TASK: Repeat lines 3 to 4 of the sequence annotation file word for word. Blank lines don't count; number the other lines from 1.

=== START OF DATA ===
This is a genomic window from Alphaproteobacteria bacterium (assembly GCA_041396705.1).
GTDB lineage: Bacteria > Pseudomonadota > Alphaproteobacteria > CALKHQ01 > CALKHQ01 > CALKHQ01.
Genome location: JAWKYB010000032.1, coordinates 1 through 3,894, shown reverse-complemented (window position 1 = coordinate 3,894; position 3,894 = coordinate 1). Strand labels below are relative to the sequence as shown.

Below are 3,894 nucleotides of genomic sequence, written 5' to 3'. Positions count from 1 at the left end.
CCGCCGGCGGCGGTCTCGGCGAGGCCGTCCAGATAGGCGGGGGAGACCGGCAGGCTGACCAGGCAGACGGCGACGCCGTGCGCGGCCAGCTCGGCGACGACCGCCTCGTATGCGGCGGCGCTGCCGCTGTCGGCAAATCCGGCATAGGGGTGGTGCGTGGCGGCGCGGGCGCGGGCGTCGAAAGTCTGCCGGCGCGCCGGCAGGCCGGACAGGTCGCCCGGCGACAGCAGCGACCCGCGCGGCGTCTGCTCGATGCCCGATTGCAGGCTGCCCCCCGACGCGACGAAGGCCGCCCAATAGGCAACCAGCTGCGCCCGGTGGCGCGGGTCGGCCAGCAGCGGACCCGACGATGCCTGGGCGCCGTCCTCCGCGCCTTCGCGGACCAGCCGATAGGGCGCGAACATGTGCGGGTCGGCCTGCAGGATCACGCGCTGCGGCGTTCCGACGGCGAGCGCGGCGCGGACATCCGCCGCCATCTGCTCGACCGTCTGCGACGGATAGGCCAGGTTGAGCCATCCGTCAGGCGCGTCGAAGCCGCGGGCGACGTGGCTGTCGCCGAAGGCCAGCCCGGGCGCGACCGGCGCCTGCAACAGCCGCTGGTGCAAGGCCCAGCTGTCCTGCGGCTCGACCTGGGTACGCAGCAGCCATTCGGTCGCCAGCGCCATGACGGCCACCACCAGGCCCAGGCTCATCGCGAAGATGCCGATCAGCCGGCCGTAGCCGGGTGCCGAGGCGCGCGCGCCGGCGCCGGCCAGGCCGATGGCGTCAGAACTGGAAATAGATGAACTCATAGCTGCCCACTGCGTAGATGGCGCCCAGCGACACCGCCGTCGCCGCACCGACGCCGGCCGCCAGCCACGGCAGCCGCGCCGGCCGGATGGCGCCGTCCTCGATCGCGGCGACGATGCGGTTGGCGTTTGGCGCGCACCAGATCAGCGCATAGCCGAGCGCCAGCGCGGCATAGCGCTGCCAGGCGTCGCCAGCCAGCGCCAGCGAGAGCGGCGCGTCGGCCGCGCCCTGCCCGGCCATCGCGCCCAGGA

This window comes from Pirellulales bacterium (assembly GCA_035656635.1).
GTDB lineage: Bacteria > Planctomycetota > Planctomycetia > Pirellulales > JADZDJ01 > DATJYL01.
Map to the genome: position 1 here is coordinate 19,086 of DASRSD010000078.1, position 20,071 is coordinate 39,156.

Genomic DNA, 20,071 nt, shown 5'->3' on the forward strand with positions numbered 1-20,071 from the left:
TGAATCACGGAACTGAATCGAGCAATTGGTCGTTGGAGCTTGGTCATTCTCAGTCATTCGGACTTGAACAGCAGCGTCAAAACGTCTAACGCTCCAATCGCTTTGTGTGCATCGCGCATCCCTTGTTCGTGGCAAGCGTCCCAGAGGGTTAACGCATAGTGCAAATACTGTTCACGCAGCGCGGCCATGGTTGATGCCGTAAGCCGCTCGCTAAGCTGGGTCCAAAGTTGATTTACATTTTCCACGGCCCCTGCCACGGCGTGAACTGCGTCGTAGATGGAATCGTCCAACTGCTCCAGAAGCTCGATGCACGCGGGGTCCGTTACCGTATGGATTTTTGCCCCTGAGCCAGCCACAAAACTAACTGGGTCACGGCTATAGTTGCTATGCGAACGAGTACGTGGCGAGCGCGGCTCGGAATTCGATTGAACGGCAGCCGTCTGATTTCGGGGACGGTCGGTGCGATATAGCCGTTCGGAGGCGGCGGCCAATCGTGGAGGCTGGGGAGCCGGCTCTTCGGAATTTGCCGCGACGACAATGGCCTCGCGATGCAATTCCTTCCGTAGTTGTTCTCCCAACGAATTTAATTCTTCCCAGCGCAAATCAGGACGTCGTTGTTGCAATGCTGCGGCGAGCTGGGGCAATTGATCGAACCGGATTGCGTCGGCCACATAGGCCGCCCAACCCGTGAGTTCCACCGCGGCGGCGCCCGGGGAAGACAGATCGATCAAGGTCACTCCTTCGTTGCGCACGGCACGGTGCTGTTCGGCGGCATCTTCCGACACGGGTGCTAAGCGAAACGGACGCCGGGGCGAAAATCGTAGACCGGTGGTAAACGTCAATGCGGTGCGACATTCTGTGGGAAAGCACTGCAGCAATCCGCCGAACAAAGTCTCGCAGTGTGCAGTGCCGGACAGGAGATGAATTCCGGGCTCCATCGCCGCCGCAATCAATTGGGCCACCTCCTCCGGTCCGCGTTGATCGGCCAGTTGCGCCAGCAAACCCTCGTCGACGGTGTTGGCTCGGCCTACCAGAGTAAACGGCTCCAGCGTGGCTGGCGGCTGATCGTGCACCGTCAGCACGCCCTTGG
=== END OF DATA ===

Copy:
Genome location: JAWKYB010000032.1, coordinates 1 through 3,894, shown reverse-complemented (window position 1 = coordinate 3,894; position 3,894 = coordinate 1). Strand labels below are relative to the sequence as shown.

Below are 3,894 nucleotides of genomic sequence, written 5' to 3'. Positions count from 1 at the left end.